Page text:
Use Of Oil Palm Empty Fruit Bunch For Lignophenol Production
Syed Abdullah, Sharifah Soplah (2008) Use Of Oil Palm Empty Fruit Bunch For Lignophenol Production. Masters thesis, Universiti Putra Malaysia.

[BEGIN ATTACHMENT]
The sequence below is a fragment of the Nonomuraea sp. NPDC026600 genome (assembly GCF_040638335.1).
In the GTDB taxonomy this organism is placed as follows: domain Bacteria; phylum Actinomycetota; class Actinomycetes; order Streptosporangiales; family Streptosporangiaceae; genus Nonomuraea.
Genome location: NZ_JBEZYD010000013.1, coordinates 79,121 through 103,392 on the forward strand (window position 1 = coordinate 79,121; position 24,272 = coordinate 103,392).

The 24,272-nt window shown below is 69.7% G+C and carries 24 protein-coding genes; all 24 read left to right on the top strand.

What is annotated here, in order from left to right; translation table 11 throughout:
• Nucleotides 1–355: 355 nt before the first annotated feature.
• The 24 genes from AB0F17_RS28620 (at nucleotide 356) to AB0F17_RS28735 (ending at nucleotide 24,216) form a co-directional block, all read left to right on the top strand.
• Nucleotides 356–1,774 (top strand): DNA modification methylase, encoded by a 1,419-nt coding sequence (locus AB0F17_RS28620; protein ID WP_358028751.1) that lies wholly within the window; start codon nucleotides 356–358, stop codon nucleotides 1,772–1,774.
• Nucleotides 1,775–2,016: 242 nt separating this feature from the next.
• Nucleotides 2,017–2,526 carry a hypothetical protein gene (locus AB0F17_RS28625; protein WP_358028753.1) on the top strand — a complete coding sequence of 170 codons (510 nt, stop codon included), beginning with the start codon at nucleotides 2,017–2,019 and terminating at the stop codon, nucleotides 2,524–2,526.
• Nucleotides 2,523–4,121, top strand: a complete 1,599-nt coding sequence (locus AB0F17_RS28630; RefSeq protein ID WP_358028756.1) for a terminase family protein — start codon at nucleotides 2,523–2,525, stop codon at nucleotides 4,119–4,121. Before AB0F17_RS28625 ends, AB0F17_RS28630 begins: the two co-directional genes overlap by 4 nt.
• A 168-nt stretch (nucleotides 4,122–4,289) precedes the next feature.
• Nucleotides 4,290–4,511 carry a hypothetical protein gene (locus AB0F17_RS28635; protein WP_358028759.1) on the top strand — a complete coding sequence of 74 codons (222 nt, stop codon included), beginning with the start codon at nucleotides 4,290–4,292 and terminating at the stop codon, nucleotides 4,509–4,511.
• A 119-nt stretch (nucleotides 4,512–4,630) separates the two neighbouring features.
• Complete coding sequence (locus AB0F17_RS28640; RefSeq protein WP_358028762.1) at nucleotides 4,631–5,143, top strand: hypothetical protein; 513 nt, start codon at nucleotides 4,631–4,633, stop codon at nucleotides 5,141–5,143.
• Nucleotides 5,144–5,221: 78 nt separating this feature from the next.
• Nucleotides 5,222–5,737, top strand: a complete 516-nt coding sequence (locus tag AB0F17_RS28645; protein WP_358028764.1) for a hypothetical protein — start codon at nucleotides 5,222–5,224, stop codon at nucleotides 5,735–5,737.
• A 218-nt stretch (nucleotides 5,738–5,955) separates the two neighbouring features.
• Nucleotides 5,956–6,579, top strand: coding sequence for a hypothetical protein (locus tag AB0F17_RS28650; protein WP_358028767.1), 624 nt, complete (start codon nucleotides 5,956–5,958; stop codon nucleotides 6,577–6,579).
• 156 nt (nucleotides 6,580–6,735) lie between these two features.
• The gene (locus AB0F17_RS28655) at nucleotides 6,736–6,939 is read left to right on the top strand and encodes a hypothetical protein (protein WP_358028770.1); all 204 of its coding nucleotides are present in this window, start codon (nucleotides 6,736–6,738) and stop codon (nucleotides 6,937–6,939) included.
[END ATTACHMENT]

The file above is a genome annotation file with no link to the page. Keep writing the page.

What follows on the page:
Oil palm empty fruit bunch (OPEFB) is a by-product in palm oil industry and represents an abundant, inexpensive and renewable resource which has not been utilized satisfactorily. It can be categorized as lignocellulosic material due to its cellulose, hemicellulose and lignin content. Due to the reasons, this research was done to evaluate the potential of OPEFB as starting material for lignophenol production by using one step and two-step processes to compare the efficiency of the methods. The best method was further applied for the next experiment to produce lignophenols from different type of OPEFB. The separation of lignin from OPEFB is based on the phase separation reaction system at room temperature (~ 28°C) to produce lignophenol. This process composed of phenol derivative (p-cresol) and concentrated acid (72% sulfuric acid) where lignin is present in organic phase and carbohydrates in aqueous phase after 1 hour of stirring. From the results obtained, the two step process is the best method to produce lignophenol due to competitive yield obtained and less chemicals used compared to one step process. The yield of lignophenol produced by one step and two step processes were 68% and 61%, respectively. Three types of OPEFB have been used, i.e. extractives free OPEFB (LP1), non-extractives free OPEFB (LP2) and OPEFB powder obtained from Sabutek Mill, Perak (LP3). The chemical composition of each OPEFB was determined prior to production of lignophenol by two step process. Basically, the lignin content in LP1 and LP2 were not so much different as compared to LP3 which has lower lignin and cellulose content. There were no difference in yield of lignophenol being produced from LP1 and LP2 which gave 61±1% respectively, whereas LP3 gave 56±1% yield based on lignin content. Lignophenol from LP1 and LP2 also appeared in white pinkish color which is comparable to the previous work. However, lignophenol from LP3 appeared in dark brown color. The sugars hydrolyzed in the phase separation system in terms of percent conversion were 89%, 99% and 97% in LP1, LP2 and LP3, respectively. The lignophenol sample from LP1, LP2 and LP3 were further analyzed and characterized by Proton Nuclear Magnetic Resonance (1H-NMR), Fourier Transform Infrared Spectroscopy (FTIR), Gel Permeation Chromatography (GPC), Ultraviolet spectroscopy (UV) and thermomechanical analysis (TMA). However, LP3 could not be analyzed due to insolubility in the solvents used. From the results obtained, lignophenol from LP1 and LP2 showed similar results in structure and physical properties. The molecular weight of lignophenols from LP1 and LP2 were 5759 g mol-1 and 5866 g mol-1, respectively. There were no significant difference in the amount of attached cresol between LP1 and LP2 which gave 26±1%. In summary, it can be concluded that OPEFB has a good potential as a starting material in lignophenol production by using two step process. Furthermore, it does not require ethanol/benzene extraction to treat the material.
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